One good habit I consistently try to instill in my culinary students is the passion for lifelong learning. While important in every field, in the culinary arts we are faced with a truly unknowable amount of information regarding food, cooking, and culture, that forces us to act on the need for constant research, reading, and expansion of our knowledge base.

In addition to the many books I recommend to my students, there is also one particularly good magazine that I try to get every one of them to subscribe to. It's called Saveur (Saveur.com), and I've been a loyal reader for over twelve years. I can't begin to describe how many places, cultures, and cuisines I've learned about in its pages. I regularly go back to past issues for reference, research, of just something to read to pass some free time, and today I happened to open issue #68, August/September, 2003. In it there is a beautifully written and photographed article about the food of Sardinia, an island off the coast of Italy separated from the boot by the Tyrrhenian Sea.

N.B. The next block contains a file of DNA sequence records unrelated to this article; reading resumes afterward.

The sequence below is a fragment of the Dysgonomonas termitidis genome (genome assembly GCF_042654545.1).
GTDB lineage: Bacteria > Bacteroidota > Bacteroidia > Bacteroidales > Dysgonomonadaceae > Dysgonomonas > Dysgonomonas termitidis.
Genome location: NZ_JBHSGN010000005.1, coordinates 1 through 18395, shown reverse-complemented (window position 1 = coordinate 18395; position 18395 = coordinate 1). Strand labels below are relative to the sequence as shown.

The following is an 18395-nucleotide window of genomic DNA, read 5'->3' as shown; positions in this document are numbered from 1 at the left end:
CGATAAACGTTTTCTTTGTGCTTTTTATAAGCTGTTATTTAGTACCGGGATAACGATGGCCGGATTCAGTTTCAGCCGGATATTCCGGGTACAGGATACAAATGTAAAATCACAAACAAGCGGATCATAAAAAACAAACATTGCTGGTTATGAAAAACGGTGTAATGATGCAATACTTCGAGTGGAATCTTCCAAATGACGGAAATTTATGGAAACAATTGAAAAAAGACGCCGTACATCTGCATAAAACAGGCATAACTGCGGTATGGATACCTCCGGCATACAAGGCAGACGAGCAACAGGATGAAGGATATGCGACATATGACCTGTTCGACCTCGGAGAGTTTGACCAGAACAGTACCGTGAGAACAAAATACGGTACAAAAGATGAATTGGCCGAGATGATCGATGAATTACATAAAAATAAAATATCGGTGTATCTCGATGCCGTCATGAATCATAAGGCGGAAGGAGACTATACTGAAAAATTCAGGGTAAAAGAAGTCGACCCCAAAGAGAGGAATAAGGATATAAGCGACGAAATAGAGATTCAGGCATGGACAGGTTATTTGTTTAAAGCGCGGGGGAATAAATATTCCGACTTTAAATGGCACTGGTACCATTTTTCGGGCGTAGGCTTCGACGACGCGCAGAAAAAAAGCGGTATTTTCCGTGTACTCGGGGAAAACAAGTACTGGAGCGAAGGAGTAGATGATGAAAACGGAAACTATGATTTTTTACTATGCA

One element of traditional Sardinian cuisine that caught my eye was a type of cheese called Casu Marzu, or Maggot Cheese. The process for making this cheese apparently begins in much the same manner as other Pecorino-style sheep's milk cheeses, but veers away radically as soon as the eggs of a specific type of fly (called the cheese fly) are intentionally introduced to the wheel of cheese. Once the eggs hatch on or in the cheese, the larvae (called cheese skippers for their remarkable jumping abilities) burrow in and begin feeding, breaking the solids down into a soft, gooey mass. After a prescribed amount of time, the cheese is ready to eat, and the locals spread it on bread, maggots and all, washing it down with plenty of red wine. I haven't been fortunate enough yet to get over to Sardinia and try this delicacy, but I certainly would give it a go if I were there...would you?